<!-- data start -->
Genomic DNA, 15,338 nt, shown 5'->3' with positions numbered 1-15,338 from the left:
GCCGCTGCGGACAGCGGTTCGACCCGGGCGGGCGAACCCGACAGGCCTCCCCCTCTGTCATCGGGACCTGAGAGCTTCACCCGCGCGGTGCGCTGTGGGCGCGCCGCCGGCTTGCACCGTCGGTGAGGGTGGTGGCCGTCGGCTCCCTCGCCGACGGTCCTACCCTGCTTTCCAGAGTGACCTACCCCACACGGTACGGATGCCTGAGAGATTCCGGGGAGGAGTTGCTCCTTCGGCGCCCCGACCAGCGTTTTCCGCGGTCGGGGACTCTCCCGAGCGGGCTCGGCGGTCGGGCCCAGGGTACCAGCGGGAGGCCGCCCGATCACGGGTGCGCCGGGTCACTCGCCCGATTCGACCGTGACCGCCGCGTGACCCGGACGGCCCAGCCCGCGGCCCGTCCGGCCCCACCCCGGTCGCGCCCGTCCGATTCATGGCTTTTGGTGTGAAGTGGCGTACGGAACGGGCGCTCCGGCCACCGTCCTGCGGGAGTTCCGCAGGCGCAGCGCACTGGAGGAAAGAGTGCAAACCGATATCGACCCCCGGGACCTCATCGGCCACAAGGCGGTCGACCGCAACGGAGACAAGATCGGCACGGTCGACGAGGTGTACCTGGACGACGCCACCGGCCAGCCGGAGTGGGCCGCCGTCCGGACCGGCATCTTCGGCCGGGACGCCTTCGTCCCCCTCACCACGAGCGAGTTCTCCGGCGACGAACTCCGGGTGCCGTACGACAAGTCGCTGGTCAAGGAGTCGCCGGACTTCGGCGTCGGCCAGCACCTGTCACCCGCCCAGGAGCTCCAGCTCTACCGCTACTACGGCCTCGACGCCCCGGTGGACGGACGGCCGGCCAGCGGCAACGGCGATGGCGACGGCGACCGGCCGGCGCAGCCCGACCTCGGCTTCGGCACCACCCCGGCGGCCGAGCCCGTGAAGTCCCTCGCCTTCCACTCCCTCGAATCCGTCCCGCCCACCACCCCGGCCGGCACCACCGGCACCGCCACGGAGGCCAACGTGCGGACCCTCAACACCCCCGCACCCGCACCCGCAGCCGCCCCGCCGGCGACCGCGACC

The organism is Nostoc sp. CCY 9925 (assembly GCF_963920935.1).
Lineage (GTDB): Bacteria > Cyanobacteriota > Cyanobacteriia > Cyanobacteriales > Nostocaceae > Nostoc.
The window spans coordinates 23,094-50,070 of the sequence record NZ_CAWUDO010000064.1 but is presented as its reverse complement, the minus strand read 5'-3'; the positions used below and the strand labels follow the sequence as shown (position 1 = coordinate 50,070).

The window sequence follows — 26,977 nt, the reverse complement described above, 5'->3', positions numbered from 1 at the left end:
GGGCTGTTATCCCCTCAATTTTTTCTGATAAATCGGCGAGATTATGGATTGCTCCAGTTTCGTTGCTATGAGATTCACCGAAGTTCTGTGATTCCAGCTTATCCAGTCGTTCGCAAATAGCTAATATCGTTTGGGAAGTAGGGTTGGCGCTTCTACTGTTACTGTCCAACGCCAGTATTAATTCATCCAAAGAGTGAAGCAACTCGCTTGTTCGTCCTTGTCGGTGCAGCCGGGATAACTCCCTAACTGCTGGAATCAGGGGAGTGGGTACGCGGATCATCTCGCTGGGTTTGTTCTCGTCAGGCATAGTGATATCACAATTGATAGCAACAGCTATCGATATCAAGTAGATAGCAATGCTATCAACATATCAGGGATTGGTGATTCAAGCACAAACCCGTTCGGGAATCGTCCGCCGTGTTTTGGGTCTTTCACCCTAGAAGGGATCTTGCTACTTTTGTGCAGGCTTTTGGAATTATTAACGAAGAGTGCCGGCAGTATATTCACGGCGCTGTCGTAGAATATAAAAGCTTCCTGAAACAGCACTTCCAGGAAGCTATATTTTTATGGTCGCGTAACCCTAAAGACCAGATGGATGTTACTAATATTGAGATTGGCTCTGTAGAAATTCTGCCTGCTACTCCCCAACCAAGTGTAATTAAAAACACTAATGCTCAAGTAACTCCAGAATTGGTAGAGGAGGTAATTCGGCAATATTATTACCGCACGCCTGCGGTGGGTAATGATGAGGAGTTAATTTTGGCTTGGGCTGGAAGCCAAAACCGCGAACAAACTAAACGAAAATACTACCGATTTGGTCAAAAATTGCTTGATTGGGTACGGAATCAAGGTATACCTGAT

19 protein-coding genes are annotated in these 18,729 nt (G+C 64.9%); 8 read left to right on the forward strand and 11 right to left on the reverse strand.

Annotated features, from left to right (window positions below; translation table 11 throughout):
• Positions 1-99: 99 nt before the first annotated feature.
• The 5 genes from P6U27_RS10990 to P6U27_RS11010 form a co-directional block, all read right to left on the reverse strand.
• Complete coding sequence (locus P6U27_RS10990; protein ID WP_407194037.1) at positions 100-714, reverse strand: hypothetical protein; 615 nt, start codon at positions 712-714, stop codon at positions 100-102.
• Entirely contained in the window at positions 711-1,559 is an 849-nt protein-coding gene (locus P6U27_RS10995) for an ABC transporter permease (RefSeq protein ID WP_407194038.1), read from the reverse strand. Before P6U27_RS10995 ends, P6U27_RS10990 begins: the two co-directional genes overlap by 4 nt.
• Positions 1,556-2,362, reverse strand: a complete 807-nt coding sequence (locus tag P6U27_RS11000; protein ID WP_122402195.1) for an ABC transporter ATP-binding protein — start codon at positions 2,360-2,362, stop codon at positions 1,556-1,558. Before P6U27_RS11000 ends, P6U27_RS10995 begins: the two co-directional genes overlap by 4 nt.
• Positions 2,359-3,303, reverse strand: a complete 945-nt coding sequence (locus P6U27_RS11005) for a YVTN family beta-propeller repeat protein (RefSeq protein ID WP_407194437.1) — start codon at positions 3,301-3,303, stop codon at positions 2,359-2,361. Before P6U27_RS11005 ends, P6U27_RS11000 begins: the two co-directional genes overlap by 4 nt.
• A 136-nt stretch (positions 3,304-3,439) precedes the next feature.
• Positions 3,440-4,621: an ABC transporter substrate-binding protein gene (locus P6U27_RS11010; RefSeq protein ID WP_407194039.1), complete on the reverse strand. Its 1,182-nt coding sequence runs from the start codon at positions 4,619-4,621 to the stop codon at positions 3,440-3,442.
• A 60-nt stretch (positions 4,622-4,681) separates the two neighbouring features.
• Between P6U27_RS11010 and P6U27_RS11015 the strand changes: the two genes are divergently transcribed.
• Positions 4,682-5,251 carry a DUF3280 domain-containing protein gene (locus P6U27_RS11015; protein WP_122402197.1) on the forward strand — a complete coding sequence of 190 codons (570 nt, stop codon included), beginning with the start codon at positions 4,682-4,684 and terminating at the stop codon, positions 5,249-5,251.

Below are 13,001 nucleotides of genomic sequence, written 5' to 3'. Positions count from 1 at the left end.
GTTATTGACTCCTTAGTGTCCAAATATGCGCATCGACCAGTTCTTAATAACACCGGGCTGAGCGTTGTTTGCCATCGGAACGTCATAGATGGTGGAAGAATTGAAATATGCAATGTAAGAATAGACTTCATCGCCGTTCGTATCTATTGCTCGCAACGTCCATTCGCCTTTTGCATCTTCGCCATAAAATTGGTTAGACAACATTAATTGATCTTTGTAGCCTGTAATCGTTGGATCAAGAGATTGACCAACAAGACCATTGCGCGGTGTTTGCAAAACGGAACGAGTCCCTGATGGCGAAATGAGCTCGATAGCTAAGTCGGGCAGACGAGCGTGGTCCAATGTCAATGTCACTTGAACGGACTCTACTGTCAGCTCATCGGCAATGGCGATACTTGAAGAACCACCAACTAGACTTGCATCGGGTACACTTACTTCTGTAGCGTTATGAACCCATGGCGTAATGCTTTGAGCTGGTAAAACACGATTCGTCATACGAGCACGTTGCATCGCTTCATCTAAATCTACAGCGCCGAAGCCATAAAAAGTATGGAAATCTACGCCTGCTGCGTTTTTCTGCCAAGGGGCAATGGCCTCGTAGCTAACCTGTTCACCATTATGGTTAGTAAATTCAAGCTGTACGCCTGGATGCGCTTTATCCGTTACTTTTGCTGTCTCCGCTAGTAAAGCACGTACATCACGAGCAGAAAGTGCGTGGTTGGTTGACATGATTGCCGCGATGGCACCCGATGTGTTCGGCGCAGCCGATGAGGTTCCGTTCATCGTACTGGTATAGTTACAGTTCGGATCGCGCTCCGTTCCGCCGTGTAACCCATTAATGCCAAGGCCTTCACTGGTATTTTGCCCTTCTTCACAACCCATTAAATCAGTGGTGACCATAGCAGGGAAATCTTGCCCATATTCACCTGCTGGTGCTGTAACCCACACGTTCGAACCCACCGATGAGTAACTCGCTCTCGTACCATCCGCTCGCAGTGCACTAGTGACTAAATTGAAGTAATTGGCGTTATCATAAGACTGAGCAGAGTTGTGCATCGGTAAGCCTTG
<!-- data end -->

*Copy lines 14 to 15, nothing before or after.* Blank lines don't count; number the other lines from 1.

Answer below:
• Positions 1,556-2,362, reverse strand: a complete 807-nt coding sequence (locus tag P6U27_RS11000; protein ID WP_122402195.1) for an ABC transporter ATP-binding protein — start codon at positions 2,360-2,362, stop codon at positions 1,556-1,558. Before P6U27_RS11000 ends, P6U27_RS10995 begins: the two co-directional genes overlap by 4 nt.
• Positions 2,359-3,303, reverse strand: a complete 945-nt coding sequence (locus P6U27_RS11005) for a YVTN family beta-propeller repeat protein (RefSeq protein ID WP_407194437.1) — start codon at positions 3,301-3,303, stop codon at positions 2,359-2,361. Before P6U27_RS11005 ends, P6U27_RS11000 begins: the two co-directional genes overlap by 4 nt.